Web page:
Kidney (Renal) Cancer: Introduction
What is cancer?
Cancer is when cells in the body change and grow out of control. To help you understand what happens when you have cancer, let’s look at how your body works normally. Your body is made up of tiny building blocks called cells. Normal cells grow when your body needs them, and die when your body does not need them any longer.
Cancer is made up of abnormal cells that grow even though your body doesn’t need them. In most cancers, the abnormal cells grow to form a lump or mass called a tumor. If cancer cells are in the body long enough, they can grow into (invade) nearby areas. They can even spread to other parts of the body (metastasis).
What is kidney cancer?
Cancer that starts in kidney cells is called kidney or renal cancer.
Understanding the kidneys
The kidneys are 2 bean-shaped organs. Each is about the size of a bar of soap. They sit in the body towards the middle to lower part of the back. There is 1 kidney on each side of the spine. The kidneys help filter waste and excess fluid from the blood. The liquid and waste is then sent as urine to the bladder through thin tubes called ureters. Urine then leaves the body through a tube called the urethra. The kidneys also help control blood pressure. And they help make sure there are enough red blood cells in the body.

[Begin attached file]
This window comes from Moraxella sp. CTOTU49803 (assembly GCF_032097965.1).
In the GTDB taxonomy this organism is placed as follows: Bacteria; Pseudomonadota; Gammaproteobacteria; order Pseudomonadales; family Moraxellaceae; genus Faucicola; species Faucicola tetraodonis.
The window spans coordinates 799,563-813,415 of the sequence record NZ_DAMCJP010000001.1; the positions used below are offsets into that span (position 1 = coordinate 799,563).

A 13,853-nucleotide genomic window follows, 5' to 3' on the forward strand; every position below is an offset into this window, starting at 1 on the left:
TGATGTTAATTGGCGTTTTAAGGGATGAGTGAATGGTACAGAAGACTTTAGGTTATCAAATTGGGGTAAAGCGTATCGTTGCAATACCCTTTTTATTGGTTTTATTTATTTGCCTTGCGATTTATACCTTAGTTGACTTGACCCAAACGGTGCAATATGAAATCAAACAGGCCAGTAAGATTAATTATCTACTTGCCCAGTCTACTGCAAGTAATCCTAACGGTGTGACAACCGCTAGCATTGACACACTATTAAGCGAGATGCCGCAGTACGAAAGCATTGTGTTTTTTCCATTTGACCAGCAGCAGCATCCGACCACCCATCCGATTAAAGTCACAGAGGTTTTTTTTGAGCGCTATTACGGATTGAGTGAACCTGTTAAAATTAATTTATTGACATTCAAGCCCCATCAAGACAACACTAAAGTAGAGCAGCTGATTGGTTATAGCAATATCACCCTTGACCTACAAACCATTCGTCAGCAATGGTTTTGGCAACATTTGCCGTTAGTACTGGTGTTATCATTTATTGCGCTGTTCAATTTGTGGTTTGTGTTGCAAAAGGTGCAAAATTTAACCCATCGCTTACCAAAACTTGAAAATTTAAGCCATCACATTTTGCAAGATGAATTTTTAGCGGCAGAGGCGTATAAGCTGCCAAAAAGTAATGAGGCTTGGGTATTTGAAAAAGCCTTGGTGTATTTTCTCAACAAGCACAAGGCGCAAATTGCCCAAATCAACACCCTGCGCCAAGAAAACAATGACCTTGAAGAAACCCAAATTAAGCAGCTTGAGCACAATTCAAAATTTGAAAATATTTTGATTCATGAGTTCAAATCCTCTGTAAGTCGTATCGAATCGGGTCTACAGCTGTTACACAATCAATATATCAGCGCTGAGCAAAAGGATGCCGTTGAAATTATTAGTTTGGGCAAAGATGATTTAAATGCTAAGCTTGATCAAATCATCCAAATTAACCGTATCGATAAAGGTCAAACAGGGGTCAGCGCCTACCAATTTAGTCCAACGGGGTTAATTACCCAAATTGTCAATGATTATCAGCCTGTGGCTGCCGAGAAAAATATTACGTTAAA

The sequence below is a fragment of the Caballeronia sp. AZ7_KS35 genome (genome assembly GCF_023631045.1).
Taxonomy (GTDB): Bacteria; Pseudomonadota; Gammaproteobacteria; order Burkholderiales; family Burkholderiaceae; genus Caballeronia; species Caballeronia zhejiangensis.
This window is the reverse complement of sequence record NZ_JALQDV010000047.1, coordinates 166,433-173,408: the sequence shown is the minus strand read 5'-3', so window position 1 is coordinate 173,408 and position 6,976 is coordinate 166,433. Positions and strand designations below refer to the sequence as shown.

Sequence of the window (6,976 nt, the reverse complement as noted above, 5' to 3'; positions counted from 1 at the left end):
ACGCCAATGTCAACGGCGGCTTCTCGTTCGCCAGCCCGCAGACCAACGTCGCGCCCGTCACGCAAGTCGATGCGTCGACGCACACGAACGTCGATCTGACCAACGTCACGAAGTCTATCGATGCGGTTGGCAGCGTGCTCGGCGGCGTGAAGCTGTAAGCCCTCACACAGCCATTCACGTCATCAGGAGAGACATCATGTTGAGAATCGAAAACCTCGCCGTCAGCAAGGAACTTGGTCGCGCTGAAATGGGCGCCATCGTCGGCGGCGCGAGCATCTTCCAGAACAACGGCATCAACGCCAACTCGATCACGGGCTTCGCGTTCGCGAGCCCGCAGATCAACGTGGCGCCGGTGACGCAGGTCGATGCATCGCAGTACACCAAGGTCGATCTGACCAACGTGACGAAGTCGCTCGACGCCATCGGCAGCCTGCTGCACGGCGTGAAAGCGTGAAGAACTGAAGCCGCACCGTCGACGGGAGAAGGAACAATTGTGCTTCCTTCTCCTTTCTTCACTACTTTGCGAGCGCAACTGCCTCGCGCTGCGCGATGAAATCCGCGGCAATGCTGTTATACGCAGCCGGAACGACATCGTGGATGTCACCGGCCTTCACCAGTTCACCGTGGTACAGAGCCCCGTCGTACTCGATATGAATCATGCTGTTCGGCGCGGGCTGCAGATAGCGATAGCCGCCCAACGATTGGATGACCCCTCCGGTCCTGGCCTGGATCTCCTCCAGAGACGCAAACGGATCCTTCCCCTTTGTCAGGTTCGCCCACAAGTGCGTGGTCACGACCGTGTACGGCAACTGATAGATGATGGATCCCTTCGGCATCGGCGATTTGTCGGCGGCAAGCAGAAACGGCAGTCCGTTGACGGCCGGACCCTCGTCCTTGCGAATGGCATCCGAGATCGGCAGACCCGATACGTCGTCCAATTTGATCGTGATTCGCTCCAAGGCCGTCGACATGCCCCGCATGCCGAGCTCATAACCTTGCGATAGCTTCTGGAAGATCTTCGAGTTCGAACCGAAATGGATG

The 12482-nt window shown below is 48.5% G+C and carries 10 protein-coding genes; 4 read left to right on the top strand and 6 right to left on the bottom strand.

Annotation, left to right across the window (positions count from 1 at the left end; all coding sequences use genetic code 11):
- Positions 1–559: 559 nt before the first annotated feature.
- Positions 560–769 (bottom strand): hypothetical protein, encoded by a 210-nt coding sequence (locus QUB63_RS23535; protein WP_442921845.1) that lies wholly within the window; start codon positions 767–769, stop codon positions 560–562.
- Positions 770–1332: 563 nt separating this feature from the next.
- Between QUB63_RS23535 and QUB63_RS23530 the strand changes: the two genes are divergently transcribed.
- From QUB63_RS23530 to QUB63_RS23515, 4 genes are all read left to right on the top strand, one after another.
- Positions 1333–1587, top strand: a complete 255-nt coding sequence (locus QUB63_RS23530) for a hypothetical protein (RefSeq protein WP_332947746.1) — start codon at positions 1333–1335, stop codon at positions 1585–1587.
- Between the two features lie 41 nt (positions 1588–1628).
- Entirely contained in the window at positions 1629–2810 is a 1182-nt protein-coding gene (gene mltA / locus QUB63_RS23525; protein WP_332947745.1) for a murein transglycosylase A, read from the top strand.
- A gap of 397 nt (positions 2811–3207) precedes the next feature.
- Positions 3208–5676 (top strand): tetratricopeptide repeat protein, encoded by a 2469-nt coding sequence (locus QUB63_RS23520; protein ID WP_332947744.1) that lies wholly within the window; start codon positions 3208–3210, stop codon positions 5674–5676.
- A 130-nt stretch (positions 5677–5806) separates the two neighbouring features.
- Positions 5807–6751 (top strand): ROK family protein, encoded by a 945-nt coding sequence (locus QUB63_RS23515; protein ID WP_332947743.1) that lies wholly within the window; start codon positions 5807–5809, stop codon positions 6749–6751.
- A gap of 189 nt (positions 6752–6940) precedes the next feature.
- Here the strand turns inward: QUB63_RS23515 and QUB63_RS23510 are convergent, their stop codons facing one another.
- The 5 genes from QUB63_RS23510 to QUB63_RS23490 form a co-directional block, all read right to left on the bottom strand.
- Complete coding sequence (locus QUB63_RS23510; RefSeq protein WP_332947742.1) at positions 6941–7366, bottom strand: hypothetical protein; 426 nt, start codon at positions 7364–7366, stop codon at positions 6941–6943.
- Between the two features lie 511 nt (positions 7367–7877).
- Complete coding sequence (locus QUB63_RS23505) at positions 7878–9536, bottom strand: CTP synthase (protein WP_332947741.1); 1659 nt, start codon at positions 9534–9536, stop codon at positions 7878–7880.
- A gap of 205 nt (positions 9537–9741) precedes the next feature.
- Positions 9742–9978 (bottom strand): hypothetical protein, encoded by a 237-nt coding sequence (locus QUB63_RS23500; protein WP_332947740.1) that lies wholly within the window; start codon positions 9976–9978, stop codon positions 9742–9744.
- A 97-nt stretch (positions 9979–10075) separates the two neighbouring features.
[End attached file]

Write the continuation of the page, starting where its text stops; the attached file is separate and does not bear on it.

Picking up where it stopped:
When kidney cancer forms
A kidney is made up of many layers of cells. Kidney cancer can affect any one or all of these layers. The cancer can stop the kidneys from working normally. Kidney cancer may spread to other parts of the body. When cancer spreads, it’s called metastasis. The more cancer spreads (metastasizes), the harder it is to treat.
What are the different types of kidney cancer?
The main type of kidney cancer is called renal cell carcinoma (RCC). About 9 out of 10 kidney cancer tumors are this type. If you have this type of kidney cancer, you may have more than one tumor in one or both kidneys. These may be large by the time they are diagnosed. But most cases of kidney cancer are found before the cancer has spread to other organs.
There are different types of RCC. A healthcare provider called a pathologist identifies these types by looking at the cancer cells under a microscope. The types of RCC include:
Clear cell. This is the most common type of RCC. The cancer cells look pale or clear.
Papillary. This is the second most common type of RCC. This type of tumor has tiny fingerlike growths.